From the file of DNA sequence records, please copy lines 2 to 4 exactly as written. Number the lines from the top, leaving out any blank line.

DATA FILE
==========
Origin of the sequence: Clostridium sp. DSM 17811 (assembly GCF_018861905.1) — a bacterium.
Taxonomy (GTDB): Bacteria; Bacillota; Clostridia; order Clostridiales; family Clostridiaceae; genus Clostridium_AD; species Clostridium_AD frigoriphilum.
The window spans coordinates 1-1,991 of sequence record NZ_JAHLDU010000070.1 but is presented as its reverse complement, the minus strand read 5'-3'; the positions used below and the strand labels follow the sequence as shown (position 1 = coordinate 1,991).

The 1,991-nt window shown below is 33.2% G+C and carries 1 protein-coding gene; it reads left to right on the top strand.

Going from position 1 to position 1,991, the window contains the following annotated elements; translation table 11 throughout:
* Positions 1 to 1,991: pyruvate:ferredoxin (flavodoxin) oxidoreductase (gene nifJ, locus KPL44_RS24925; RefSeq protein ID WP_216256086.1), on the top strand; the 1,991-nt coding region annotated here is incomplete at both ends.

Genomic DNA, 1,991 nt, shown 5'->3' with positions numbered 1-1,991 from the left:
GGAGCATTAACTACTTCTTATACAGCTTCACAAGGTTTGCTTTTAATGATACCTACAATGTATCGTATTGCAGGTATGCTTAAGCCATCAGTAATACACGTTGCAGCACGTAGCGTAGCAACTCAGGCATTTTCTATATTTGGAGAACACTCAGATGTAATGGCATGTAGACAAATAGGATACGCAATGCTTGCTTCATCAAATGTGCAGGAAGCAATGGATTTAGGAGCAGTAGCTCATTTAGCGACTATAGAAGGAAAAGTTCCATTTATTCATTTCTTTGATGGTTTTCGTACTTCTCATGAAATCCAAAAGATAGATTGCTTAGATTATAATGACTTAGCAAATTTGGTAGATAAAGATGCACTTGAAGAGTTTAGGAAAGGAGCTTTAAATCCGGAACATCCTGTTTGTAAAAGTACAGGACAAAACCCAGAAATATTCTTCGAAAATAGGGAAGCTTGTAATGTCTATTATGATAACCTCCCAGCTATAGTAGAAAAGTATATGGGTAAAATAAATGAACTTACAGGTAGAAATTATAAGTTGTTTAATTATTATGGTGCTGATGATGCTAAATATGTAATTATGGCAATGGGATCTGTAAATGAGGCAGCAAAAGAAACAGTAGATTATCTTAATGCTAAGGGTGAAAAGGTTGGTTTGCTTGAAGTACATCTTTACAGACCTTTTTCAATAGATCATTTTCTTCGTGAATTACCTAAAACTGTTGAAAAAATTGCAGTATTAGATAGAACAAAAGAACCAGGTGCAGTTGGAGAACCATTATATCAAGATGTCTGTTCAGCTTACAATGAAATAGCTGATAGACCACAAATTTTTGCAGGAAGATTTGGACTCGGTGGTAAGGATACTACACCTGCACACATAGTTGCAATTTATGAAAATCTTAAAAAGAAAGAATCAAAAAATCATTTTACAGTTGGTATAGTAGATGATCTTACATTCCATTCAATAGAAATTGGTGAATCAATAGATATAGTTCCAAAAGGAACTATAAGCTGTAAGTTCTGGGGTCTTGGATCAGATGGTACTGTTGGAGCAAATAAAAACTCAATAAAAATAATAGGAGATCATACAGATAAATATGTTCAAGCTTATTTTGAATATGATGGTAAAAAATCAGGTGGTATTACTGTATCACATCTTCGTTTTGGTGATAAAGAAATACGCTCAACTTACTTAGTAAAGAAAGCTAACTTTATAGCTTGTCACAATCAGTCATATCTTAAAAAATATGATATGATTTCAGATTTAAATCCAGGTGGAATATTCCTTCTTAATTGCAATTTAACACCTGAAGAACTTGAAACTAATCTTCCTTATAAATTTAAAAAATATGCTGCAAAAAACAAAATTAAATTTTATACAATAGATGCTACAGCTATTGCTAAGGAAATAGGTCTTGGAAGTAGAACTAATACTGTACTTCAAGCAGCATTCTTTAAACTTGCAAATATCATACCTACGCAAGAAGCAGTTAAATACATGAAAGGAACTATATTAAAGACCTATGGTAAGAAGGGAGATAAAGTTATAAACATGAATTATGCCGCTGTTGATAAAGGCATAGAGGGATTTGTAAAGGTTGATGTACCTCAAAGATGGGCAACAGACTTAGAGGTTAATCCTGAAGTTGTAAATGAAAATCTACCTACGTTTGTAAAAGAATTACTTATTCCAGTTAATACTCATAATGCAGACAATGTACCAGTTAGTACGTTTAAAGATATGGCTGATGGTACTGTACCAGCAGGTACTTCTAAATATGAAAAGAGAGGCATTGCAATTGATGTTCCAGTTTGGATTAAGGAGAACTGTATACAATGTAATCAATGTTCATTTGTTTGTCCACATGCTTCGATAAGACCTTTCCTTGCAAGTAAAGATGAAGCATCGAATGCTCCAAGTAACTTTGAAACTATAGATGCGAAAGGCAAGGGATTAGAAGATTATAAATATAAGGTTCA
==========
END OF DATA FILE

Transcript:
Taxonomy (GTDB): Bacteria; Bacillota; Clostridia; order Clostridiales; family Clostridiaceae; genus Clostridium_AD; species Clostridium_AD frigoriphilum.
The window spans coordinates 1-1,991 of sequence record NZ_JAHLDU010000070.1 but is presented as its reverse complement, the minus strand read 5'-3'; the positions used below and the strand labels follow the sequence as shown (position 1 = coordinate 1,991).

The 1,991-nt window shown below is 33.2% G+C and carries 1 protein-coding gene; it reads left to right on the top strand.